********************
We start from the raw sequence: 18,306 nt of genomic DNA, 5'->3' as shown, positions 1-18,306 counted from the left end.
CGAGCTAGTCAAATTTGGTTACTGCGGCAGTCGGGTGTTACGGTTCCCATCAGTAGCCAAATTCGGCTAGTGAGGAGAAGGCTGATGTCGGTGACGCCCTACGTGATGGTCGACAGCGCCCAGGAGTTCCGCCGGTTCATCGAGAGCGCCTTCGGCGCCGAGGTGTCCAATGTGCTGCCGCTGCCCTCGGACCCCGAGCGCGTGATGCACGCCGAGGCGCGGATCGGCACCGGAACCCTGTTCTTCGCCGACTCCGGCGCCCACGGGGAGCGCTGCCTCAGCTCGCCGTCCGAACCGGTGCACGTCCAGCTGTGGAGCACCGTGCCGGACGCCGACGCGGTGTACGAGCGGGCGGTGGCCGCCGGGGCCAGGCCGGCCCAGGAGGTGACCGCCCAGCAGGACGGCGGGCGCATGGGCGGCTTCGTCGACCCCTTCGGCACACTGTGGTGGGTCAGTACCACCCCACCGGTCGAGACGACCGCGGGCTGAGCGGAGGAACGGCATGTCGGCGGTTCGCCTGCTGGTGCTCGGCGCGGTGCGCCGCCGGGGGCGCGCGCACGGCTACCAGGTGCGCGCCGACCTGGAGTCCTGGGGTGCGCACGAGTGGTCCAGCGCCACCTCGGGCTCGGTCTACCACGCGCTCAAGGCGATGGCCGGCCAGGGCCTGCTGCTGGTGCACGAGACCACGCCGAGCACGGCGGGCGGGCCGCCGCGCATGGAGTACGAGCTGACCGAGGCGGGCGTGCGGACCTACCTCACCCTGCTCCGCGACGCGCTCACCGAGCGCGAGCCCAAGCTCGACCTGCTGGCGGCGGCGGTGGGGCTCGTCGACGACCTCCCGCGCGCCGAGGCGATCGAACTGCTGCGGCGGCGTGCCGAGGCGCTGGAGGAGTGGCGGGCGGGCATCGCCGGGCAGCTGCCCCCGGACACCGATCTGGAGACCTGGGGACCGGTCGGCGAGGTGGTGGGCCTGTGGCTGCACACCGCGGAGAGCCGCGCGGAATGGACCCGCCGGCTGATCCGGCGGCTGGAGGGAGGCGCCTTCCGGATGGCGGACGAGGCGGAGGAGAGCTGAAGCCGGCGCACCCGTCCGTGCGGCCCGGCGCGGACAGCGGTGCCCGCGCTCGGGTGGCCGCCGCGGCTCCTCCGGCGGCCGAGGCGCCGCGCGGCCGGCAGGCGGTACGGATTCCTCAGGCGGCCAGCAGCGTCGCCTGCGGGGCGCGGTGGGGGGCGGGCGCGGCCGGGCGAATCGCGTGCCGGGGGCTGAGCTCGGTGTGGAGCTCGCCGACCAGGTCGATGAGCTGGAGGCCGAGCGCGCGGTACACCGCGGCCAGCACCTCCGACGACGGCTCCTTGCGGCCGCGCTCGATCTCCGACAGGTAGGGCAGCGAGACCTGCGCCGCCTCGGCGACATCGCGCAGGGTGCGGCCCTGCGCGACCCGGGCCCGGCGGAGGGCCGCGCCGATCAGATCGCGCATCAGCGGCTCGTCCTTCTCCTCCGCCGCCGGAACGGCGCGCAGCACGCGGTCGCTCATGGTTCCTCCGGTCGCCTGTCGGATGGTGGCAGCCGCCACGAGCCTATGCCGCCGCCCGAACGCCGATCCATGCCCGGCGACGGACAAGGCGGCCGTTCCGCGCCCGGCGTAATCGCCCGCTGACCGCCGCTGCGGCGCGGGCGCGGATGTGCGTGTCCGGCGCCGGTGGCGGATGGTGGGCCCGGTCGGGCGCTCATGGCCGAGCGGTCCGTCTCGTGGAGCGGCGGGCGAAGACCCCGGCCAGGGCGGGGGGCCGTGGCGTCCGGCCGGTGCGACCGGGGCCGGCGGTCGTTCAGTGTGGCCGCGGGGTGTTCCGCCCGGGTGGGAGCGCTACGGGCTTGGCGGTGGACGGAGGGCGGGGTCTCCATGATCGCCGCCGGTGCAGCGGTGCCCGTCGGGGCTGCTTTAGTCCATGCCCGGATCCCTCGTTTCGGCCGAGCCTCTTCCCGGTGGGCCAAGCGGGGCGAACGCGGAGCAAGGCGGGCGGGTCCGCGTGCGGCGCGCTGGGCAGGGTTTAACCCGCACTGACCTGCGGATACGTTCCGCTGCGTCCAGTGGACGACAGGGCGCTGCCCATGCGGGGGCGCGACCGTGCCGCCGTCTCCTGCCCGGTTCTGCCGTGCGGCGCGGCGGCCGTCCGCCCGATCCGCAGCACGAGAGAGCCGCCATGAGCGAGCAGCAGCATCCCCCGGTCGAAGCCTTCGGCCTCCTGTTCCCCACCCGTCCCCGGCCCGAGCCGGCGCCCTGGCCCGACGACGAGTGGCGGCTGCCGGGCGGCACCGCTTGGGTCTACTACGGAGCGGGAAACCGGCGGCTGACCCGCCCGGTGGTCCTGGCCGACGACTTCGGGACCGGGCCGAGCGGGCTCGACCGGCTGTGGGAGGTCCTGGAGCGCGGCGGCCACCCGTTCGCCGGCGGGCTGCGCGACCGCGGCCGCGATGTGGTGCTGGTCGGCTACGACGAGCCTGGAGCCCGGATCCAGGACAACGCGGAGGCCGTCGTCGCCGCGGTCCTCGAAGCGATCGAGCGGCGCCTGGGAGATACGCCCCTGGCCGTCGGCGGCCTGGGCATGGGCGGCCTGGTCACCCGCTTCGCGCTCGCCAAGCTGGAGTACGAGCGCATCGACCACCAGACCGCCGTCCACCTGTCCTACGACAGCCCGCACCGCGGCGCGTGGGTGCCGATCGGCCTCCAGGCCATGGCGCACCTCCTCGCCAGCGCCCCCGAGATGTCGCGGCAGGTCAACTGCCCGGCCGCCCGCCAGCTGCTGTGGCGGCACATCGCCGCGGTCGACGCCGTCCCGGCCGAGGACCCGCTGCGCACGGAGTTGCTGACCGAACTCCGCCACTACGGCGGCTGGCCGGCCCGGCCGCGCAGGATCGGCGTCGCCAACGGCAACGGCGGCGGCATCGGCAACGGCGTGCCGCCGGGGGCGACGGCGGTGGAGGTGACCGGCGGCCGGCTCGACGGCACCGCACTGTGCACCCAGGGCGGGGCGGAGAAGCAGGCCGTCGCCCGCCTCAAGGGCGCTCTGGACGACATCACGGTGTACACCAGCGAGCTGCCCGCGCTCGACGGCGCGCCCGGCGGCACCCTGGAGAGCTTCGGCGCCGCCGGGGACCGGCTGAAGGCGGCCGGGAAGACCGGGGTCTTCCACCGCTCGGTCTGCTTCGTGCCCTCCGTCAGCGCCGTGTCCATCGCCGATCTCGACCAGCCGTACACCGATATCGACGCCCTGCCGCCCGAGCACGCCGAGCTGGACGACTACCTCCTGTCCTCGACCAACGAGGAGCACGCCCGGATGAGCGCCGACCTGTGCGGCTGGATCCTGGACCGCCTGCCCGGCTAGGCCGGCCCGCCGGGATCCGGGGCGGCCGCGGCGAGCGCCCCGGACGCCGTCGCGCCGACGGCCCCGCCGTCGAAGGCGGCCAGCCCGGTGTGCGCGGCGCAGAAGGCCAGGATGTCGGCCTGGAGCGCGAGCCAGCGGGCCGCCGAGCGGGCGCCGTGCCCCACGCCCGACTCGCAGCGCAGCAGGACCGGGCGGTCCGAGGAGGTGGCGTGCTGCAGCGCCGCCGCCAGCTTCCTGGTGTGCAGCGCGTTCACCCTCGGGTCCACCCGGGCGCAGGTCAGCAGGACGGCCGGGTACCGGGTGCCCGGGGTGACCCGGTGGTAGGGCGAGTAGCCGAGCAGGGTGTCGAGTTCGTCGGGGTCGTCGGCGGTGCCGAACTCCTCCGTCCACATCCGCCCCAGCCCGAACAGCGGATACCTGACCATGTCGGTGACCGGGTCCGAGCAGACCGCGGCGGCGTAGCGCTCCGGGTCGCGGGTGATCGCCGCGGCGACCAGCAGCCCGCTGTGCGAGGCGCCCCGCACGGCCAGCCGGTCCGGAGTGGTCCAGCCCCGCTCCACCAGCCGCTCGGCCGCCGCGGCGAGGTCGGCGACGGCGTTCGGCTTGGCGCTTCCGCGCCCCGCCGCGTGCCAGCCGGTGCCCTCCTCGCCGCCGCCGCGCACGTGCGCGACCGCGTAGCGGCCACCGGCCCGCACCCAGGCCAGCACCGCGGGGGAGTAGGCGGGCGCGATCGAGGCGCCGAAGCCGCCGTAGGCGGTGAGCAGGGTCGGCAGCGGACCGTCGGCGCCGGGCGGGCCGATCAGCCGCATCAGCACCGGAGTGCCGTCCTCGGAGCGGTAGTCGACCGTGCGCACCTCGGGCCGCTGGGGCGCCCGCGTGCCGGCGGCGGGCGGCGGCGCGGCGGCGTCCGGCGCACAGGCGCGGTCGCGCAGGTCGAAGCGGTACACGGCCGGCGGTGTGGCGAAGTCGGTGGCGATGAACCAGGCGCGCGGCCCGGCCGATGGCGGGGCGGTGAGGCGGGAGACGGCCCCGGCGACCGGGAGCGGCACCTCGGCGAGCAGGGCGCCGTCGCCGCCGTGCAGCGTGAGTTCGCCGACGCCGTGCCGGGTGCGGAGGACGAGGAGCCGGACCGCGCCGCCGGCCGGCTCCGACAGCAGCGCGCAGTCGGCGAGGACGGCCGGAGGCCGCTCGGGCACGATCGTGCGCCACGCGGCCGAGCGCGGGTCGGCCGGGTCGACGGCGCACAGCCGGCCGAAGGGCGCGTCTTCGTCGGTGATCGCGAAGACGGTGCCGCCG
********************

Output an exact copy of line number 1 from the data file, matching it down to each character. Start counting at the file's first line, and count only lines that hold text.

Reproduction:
We start from the raw sequence: 18,306 nt of genomic DNA, 5'->3' as shown, positions 1-18,306 counted from the left end.